HELENA, Mont. — A Montana state agency argues that students who attend Catholic, or any other religiously affiliated private, schools cannot benefit from a new scholarship tax-credit program designed to help families afford to send their children to accredited private schools.
The state legislator who pushed for the school-choice program says the Montana Department of Revenue’s proposed rule undermines the legislative intent of the law. Meanwhile, several observers believe the issue will end up in court.
“At the end of the day, we believe there is a very good chance this will get litigated,” said Matthew Brower, executive director of the Montana Catholic Conference.
Brower told the Register that he does not agree with the Montana Department of Revenue’s reasoning that the Montana Constitution mandates that religious schools cannot participate in the scholarship tax-credit program. Brower noted that other courts have already ruled that scholarship tax credits do not appropriate public tax dollars, which Montana’s constitution prohibits.
“Given the way the bill was written, I think that for the department to write the rule the way it has and to suggest that, in essence, they had no choice but to write it this way, because this is what is required by our constitution, is highly questionable, given what other courts have said about tax credits and what constitutes public funds,” Brower said.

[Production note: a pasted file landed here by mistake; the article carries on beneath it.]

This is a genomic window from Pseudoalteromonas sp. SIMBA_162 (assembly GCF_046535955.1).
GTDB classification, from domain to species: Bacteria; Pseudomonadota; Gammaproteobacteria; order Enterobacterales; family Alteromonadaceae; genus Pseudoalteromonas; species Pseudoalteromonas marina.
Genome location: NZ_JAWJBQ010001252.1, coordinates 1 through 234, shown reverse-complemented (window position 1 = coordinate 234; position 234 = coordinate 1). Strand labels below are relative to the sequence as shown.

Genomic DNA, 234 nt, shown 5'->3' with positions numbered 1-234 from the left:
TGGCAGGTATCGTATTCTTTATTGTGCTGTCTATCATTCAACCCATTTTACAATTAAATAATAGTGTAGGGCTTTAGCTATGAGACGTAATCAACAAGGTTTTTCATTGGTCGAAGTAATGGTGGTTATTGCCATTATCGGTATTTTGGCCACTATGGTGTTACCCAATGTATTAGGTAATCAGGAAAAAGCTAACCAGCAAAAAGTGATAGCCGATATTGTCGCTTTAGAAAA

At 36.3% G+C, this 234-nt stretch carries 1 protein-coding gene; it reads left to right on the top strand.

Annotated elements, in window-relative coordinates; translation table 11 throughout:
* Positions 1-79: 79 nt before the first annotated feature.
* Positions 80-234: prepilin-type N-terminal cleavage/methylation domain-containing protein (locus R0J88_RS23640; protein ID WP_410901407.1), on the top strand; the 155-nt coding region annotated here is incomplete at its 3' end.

According to the National Conference of State Legislatures, at least 15 states have passed scholarship tax-credit programs, which are different from voucher systems, where parents receive public funds to send their children to private schools.
In 2012, the U.S. Supreme Court, in Arizona Christian School Tuition Organization v. Winn, determined that a similar tax-credit system in Arizona did not amount to an appropriation of tax dollars. Associate Justice Anthony Kennedy, writing for the majority, said individuals who contribute to scholarship tax organizations spend their own money, not taxpayer dollars.
New State Program
Montana lawmakers passed their version of the program earlier this year. The program grants tax credits for donations of up to $150 a year to scholarships for accredited private schools or to innovative educational programs in public schools.
Montana Gov. Steve Bullock, a Democrat, signed Senate Bill 410 when it reached his desk, after determining that the law does not divert or reduce state funding for public schools.
But the Montana Department of Revenue, charged with writing the rules to implement the program, is arguing that no educational institution owned or operated by a church or religious organization can receive scholarship money through the program. Mike Kadas, director of the state Department of Revenue, said the rules were written to keep in line with the state constitution.
Montana State Sen. Llew Jones, R-Conrad, the sponsor of Senate Bill 410, told local press outlets that the department’s rules do not reflect the intent of the law, which was meant to increase funding for all schools in the state.
“The intent is very clear: The law is meant to include, with very small exceptions, all private schools, including religiously affiliated and Catholic schools,” said Bower, who argued that the proposed rules discriminate against families who send their children to Catholic schools.